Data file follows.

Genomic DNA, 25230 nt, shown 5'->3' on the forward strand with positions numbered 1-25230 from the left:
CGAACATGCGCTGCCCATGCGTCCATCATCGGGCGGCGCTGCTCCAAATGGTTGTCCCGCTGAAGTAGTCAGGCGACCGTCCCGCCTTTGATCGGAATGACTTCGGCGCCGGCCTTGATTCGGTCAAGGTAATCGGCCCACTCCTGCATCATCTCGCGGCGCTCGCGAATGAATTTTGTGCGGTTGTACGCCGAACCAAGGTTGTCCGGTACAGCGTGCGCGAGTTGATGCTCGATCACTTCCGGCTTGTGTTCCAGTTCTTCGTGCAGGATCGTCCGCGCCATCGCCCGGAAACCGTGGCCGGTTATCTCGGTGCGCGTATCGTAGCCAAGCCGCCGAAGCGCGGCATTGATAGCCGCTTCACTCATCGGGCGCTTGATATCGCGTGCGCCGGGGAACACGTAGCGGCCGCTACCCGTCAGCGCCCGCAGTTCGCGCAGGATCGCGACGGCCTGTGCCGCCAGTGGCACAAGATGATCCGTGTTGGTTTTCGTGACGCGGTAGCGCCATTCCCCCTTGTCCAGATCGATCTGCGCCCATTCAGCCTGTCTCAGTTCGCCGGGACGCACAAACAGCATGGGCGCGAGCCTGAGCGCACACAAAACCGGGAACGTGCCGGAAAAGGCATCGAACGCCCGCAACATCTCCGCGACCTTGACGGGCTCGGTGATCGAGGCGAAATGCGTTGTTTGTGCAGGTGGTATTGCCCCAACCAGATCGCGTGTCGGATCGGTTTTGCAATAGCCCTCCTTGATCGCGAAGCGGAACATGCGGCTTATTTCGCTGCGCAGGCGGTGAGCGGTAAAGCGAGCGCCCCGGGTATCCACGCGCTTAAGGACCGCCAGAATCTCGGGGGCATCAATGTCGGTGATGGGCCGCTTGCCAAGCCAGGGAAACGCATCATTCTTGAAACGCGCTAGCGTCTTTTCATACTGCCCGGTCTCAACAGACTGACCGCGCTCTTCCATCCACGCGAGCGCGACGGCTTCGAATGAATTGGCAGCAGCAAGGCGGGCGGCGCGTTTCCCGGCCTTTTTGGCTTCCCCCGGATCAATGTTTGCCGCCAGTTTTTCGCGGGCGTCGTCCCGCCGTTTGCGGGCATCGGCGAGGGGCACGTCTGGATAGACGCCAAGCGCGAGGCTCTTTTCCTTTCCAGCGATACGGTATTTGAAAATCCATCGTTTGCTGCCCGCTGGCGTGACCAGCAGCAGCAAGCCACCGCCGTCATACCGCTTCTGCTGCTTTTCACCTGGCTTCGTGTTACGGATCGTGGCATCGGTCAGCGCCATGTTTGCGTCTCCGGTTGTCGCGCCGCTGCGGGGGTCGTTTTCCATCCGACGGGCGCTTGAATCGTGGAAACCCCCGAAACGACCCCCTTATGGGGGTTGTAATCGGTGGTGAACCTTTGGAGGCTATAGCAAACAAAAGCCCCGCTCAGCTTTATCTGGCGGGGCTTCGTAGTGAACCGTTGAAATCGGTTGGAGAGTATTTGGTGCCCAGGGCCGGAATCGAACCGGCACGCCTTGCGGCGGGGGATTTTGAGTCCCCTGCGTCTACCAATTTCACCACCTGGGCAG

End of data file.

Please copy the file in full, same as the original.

Genomic DNA, 25230 nt, shown 5'->3' on the forward strand with positions numbered 1-25230 from the left:
CGAACATGCGCTGCCCATGCGTCCATCATCGGGCGGCGCTGCTCCAAATGGTTGTCCCGCTGAAGTAGTCAGGCGACCGTCCCGCCTTTGATCGGAATGACTTCGGCGCCGGCCTTGATTCGGTCAAGGTAATCGGCCCACTCCTGCATCATCTCGCGGCGCTCGCGAATGAATTTTGTGCGGTTGTACGCCGAACCAAGGTTGTCCGGTACAGCGTGCGCGAGTTGATGCTCGATCACTTCCGGCTTGTGTTCCAGTTCTTCGTGCAGGATCGTCCGCGCCATCGCCCGGAAACCGTGGCCGGTTATCTCGGTGCGCGTATCGTAGCCAAGCCGCCGAAGCGCGGCATTGATAGCCGCTTCACTCATCGGGCGCTTGATATCGCGTGCGCCGGGGAACACGTAGCGGCCGCTACCCGTCAGCGCCCGCAGTTCGCGCAGGATCGCGACGGCCTGTGCCGCCAGTGGCACAAGATGATCCGTGTTGGTTTTCGTGACGCGGTAGCGCCATTCCCCCTTGTCCAGATCGATCTGCGCCCATTCAGCCTGTCTCAGTTCGCCGGGACGCACAAACAGCATGGGCGCGAGCCTGAGCGCACACAAAACCGGGAACGTGCCGGAAAAGGCATCGAACGCCCGCAACATCTCCGCGACCTTGACGGGCTCGGTGATCGAGGCGAAATGCGTTGTTTGTGCAGGTGGTATTGCCCCAACCAGATCGCGTGTCGGATCGGTTTTGCAATAGCCCTCCTTGATCGCGAAGCGGAACATGCGGCTTATTTCGCTGCGCAGGCGGTGAGCGGTAAAGCGAGCGCCCCGGGTATCCACGCGCTTAAGGACCGCCAGAATCTCGGGGGCATCAATGTCGGTGATGGGCCGCTTGCCAAGCCAGGGAAACGCATCATTCTTGAAACGCGCTAGCGTCTTTTCATACTGCCCGGTCTCAACAGACTGACCGCGCTCTTCCATCCACGCGAGCGCGACGGCTTCGAATGAATTGGCAGCAGCAAGGCGGGCGGCGCGTTTCCCGGCCTTTTTGGCTTCCCCCGGATCAATGTTTGCCGCCAGTTTTTCGCGGGCGTCGTCCCGCCGTTTGCGGGCATCGGCGAGGGGCACGTCTGGATAGACGCCAAGCGCGAGGCTCTTTTCCTTTCCAGCGATACGGTATTTGAAAATCCATCGTTTGCTGCCCGCTGGCGTGACCAGCAGCAGCAAGCCACCGCCGTCATACCGCTTCTGCTGCTTTTCACCTGGCTTCGTGTTACGGATCGTGGCATCGGTCAGCGCCATGTTTGCGTCTCCGGTTGTCGCGCCGCTGCGGGGGTCGTTTTCCATCCGACGGGCGCTTGAATCGTGGAAACCCCCGAAACGACCCCCTTATGGGGGTTGTAATCGGTGGTGAACCTTTGGAGGCTATAGCAAACAAAAGCCCCGCTCAGCTTTATCTGGCGGGGCTTCGTAGTGAACCGTTGAAATCGGTTGGAGAGTATTTGGTGCCCAGGGCCGGAATCGAACCGGCACGCCTTGCGGCGGGGGATTTTGAGTCCCCTGCGTCTACCAATTTCACCACCTGGGCAG